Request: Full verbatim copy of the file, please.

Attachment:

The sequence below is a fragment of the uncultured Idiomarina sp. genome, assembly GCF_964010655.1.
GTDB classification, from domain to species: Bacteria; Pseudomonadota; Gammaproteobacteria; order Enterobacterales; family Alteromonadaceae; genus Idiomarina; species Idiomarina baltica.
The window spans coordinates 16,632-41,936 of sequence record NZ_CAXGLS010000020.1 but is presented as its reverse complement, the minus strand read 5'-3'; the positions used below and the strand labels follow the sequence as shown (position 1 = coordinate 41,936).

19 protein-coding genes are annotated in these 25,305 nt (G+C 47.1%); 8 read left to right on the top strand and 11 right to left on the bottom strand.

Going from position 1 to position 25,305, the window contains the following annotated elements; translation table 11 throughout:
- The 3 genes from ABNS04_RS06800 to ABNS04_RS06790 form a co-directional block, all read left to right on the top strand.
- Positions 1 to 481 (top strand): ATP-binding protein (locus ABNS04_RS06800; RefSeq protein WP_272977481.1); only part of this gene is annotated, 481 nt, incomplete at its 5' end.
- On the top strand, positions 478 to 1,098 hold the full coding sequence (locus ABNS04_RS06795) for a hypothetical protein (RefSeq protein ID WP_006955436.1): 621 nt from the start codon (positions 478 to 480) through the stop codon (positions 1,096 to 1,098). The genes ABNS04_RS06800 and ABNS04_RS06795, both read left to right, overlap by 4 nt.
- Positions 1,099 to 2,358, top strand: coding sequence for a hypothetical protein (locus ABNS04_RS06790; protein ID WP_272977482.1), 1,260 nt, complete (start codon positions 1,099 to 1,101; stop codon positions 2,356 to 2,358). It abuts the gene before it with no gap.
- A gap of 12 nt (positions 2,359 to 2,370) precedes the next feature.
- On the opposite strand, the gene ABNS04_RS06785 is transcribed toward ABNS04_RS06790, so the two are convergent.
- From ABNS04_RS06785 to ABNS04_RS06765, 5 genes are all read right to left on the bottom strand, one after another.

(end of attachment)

The sequence below is a fragment of the uncultured Idiomarina sp. genome, assembly GCF_964010655.1.
GTDB classification, from domain to species: Bacteria; Pseudomonadota; Gammaproteobacteria; order Enterobacterales; family Alteromonadaceae; genus Idiomarina; species Idiomarina baltica.
The window spans coordinates 16,632-41,936 of sequence record NZ_CAXGLS010000020.1 but is presented as its reverse complement, the minus strand read 5'-3'; the positions used below and the strand labels follow the sequence as shown (position 1 = coordinate 41,936).

19 protein-coding genes are annotated in these 25,305 nt (G+C 47.1%); 8 read left to right on the top strand and 11 right to left on the bottom strand.

Going from position 1 to position 25,305, the window contains the following annotated elements; translation table 11 throughout:
- The 3 genes from ABNS04_RS06800 to ABNS04_RS06790 form a co-directional block, all read left to right on the top strand.
- Positions 1 to 481 (top strand): ATP-binding protein (locus ABNS04_RS06800; RefSeq protein WP_272977481.1); only part of this gene is annotated, 481 nt, incomplete at its 5' end.
- On the top strand, positions 478 to 1,098 hold the full coding sequence (locus ABNS04_RS06795) for a hypothetical protein (RefSeq protein ID WP_006955436.1): 621 nt from the start codon (positions 478 to 480) through the stop codon (positions 1,096 to 1,098). The genes ABNS04_RS06800 and ABNS04_RS06795, both read left to right, overlap by 4 nt.
- Positions 1,099 to 2,358, top strand: coding sequence for a hypothetical protein (locus ABNS04_RS06790; protein ID WP_272977482.1), 1,260 nt, complete (start codon positions 1,099 to 1,101; stop codon positions 2,356 to 2,358). It abuts the gene before it with no gap.
- A gap of 12 nt (positions 2,359 to 2,370) precedes the next feature.
- On the opposite strand, the gene ABNS04_RS06785 is transcribed toward ABNS04_RS06790, so the two are convergent.
- From ABNS04_RS06785 to ABNS04_RS06765, 5 genes are all read right to left on the bottom strand, one after another.